By Professor Canice Prendergast
On the third floor of the Harper Center, overlooking the winter garden atrium, there is a video artwork by Peter Wachtler, a German artist born in 1979. It is an animation of a rat going through the routines of contemporary life, narrated by the artist. The action is repeated, not only through repetition of the animation, but also through the use of the artist beginning every event described by "How I....".
At face value, the piece is about the depressing routines of a contemporary life, where a sense of world weariness is etched through a series of memorable events. Wachtler is a keen observer of life, and the piece is well worth a view and listen for this alone.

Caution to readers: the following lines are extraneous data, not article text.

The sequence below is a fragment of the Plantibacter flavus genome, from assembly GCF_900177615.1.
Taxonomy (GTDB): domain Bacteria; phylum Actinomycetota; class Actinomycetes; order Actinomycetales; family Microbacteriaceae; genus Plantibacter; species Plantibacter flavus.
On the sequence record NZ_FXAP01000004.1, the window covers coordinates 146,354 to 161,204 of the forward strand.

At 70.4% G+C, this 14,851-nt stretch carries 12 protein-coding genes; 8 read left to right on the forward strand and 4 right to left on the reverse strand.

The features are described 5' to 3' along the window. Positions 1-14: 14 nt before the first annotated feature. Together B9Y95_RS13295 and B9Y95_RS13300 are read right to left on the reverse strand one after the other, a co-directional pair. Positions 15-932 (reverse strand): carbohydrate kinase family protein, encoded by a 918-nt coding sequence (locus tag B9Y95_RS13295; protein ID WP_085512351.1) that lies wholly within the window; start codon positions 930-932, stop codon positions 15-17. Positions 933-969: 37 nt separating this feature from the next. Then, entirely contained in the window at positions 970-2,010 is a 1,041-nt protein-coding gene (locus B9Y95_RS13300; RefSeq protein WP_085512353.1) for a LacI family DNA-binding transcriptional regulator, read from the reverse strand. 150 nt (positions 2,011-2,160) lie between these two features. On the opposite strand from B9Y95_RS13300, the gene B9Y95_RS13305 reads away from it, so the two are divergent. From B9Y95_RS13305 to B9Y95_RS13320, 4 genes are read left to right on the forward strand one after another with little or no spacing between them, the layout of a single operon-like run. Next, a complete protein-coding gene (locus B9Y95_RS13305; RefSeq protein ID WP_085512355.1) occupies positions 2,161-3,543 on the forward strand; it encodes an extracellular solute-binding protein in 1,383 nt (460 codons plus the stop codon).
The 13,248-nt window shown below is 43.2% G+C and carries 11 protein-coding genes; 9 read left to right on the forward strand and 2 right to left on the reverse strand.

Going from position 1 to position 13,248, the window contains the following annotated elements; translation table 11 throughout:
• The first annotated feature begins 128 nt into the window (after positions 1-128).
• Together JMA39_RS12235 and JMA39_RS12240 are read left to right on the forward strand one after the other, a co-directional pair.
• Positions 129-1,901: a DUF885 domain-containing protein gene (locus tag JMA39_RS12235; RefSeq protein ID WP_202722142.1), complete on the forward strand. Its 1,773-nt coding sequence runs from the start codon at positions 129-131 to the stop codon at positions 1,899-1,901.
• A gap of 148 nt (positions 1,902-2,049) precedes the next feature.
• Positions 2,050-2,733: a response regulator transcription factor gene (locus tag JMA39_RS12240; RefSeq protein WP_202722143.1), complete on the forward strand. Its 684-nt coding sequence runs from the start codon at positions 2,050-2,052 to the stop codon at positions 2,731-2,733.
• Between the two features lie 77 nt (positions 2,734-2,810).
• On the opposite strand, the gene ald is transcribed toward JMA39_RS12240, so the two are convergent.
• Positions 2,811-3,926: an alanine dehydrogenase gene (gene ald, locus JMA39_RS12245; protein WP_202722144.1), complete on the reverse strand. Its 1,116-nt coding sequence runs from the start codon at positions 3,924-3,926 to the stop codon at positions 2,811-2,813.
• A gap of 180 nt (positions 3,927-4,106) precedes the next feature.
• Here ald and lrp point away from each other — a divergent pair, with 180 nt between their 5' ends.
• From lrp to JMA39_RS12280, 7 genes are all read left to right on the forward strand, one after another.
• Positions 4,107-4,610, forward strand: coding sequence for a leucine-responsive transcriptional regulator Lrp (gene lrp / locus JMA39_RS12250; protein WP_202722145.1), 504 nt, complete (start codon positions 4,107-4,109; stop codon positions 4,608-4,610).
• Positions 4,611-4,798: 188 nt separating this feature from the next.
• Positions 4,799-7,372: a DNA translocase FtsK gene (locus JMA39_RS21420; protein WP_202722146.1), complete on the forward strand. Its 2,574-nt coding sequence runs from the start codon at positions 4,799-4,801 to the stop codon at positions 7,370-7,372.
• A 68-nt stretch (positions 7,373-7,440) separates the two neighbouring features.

Yet his interests are more complex than this. His ulterior interest is to understand how stories and plots are constructed through cliché and trope. This can be seen by the subject material of the piece: some of the events he covers feel personal to the artist, yet others are little more than tried and trusted tropes, seen in the media every day, to evoke emotional responses. The best example of this is at the end of the piece, where he sings "Down to the River" by Bruce Springsteen. This is both a sentimental and affecting end to a description of a modern life, and touching for that reason, while at the same time, it represents the most clichéd view of the working man. As such, Wachtler is probing not just a description of our times, but also how we construct tales.
For anyone who wants to learn more about this artist's work, he will be having a show on campus at the Renaissance Society, beginning February 7.
Professor Prendergast is the W. Allen Wallis Professor of Economics at Chicago Booth